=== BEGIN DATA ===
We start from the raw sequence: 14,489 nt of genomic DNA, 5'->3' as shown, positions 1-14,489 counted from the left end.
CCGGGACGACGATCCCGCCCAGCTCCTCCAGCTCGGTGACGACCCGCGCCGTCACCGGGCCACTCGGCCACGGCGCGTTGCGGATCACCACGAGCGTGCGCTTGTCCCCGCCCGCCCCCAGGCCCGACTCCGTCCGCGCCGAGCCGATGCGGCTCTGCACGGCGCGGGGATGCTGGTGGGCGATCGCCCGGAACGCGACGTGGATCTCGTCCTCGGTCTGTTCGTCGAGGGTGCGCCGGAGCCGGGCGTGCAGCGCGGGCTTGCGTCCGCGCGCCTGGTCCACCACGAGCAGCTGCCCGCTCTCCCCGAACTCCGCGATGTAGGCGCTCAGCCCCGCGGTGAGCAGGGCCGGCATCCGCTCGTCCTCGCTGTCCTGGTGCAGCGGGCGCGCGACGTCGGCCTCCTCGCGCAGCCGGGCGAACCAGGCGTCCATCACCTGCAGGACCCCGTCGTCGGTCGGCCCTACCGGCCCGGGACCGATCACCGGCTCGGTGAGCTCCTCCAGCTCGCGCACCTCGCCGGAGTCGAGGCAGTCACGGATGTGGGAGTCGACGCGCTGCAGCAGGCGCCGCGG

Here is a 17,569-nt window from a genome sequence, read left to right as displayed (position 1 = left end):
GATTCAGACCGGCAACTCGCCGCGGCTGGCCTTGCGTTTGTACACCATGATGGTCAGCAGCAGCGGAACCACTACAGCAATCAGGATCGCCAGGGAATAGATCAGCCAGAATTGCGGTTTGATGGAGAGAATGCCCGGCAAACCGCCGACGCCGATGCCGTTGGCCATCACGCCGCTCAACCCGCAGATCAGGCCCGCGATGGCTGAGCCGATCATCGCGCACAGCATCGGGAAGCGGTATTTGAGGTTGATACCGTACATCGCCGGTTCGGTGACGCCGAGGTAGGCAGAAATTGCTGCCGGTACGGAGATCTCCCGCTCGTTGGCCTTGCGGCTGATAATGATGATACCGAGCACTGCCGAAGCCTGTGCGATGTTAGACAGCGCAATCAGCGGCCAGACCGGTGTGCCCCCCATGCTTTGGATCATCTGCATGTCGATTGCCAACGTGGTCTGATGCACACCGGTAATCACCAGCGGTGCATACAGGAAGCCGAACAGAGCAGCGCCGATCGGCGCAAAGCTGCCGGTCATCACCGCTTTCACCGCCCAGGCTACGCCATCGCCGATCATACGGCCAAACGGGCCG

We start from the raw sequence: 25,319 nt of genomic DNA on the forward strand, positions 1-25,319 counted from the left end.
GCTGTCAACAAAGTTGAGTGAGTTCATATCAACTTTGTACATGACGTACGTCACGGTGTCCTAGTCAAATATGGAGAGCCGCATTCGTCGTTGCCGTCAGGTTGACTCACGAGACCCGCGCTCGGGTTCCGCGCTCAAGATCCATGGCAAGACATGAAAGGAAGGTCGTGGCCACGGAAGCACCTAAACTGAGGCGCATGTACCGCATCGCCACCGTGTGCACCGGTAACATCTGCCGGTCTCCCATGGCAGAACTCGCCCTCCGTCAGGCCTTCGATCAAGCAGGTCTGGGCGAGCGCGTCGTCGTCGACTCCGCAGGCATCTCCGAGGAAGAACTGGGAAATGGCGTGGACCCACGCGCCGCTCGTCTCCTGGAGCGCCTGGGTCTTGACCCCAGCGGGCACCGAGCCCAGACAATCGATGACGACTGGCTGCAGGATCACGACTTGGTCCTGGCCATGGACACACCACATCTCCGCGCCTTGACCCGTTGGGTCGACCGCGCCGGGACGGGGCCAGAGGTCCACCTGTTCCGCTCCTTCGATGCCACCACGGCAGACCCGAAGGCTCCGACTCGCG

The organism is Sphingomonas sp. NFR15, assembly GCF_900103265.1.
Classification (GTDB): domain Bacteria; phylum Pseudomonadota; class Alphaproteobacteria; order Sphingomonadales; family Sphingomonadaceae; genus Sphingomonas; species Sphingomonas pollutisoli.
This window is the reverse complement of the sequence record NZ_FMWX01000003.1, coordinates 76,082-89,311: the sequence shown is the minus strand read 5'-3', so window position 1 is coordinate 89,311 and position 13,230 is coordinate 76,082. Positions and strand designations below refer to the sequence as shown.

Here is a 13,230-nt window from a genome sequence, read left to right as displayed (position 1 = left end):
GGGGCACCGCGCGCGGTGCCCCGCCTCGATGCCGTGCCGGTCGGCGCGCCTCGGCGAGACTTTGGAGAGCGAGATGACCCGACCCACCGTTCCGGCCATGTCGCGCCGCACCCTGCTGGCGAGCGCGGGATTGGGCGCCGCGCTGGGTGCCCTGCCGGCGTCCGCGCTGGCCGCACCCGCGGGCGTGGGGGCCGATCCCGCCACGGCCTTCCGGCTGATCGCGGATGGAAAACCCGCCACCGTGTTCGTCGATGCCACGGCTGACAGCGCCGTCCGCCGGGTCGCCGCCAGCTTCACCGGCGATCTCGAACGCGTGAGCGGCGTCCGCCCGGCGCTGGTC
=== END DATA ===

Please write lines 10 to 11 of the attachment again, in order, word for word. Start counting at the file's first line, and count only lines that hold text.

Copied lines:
Here is a 13,230-nt window from a genome sequence, read left to right as displayed (position 1 = left end):
GGGGCACCGCGCGCGGTGCCCCGCCTCGATGCCGTGCCGGTCGGCGCGCCTCGGCGAGACTTTGGAGAGCGAGATGACCCGACCCACCGTTCCGGCCATGTCGCGCCGCACCCTGCTGGCGAGCGCGGGATTGGGCGCCGCGCTGGGTGCCCTGCCGGCGTCCGCGCTGGCCGCACCCGCGGGCGTGGGGGCCGATCCCGCCACGGCCTTCCGGCTGATCGCGGATGGAAAACCCGCCACCGTGTTCGTCGATGCCACGGCTGACAGCGCCGTCCGCCGGGTCGCCGCCAGCTTCACCGGCGATCTCGAACGCGTGAGCGGCGTCCGCCCGGCGCTGGTC